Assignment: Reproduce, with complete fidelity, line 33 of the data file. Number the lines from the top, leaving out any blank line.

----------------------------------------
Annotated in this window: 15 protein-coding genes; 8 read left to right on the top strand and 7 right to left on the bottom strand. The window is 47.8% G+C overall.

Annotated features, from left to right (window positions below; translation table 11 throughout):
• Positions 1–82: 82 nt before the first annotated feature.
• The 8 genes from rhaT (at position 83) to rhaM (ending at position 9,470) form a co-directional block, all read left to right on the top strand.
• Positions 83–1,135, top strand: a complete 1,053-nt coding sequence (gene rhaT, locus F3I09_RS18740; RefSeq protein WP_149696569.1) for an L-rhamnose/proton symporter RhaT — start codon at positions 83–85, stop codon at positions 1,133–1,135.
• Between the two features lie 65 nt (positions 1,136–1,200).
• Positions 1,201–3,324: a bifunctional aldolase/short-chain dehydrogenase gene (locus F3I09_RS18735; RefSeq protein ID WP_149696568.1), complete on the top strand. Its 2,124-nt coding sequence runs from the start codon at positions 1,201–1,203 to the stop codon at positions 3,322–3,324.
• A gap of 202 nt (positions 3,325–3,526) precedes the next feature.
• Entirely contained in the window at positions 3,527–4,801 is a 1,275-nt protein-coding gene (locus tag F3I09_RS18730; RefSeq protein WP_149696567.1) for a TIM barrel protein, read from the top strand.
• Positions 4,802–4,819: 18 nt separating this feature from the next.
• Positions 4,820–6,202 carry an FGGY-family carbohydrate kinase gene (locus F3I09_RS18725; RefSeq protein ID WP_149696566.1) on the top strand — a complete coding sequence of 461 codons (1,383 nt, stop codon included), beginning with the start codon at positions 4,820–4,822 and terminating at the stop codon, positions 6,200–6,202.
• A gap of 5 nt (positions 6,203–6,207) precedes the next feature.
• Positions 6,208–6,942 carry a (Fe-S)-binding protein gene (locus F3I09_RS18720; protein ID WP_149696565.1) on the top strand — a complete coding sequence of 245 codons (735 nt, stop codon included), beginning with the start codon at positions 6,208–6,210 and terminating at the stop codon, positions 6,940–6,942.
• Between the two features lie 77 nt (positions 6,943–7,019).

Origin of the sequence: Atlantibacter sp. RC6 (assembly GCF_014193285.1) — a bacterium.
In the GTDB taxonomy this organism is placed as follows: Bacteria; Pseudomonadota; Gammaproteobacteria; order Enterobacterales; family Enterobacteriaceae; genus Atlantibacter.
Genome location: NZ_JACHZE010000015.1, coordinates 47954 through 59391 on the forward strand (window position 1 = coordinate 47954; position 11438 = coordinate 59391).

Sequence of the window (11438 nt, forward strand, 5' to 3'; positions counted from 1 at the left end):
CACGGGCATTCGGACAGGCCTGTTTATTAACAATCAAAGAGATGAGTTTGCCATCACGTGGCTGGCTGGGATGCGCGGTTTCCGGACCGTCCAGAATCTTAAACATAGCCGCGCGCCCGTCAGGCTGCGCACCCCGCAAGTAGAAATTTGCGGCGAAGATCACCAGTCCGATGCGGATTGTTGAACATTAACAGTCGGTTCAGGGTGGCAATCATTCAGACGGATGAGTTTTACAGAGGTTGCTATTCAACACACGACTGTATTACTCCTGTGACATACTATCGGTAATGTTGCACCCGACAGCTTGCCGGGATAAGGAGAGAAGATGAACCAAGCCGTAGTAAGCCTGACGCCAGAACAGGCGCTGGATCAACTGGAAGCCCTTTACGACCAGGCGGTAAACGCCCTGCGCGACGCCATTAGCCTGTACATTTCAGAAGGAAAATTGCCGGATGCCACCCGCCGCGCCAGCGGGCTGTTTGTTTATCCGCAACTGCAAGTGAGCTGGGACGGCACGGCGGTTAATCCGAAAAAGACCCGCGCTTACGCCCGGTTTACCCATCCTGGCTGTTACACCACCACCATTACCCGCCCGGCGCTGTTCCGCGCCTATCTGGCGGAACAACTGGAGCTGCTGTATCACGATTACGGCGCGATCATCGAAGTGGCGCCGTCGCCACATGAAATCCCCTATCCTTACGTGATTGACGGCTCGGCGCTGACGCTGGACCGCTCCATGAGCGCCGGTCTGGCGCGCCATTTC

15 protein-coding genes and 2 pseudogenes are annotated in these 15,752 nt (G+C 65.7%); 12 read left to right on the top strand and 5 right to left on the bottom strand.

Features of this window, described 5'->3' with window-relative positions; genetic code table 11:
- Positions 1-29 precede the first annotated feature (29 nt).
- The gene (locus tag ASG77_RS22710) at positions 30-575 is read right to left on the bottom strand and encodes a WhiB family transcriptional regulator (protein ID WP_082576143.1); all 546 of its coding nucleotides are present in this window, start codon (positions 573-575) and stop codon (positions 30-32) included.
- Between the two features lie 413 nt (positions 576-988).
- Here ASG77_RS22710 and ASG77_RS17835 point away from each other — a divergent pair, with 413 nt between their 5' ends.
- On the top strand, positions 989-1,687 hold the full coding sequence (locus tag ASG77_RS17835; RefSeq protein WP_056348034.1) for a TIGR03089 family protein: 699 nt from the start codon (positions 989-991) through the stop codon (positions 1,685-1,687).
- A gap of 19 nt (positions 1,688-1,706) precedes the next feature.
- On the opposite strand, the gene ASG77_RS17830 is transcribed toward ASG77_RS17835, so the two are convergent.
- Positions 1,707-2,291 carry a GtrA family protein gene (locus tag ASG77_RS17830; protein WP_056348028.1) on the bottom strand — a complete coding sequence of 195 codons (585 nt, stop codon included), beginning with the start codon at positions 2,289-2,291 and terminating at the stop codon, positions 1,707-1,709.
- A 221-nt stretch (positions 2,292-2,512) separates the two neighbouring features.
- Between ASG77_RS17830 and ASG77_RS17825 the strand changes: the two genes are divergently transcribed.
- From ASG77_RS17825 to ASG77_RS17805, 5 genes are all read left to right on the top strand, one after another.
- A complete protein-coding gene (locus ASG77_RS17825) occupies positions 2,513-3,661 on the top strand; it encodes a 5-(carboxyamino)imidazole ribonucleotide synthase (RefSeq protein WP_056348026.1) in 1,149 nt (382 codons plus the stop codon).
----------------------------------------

- A complete protein-coding gene (locus ASG77_RS17825) occupies positions 2,513-3,661 on the top strand; it encodes a 5-(carboxyamino)imidazole ribonucleotide synthase (RefSeq protein WP_056348026.1) in 1,149 nt (382 codons plus the stop codon).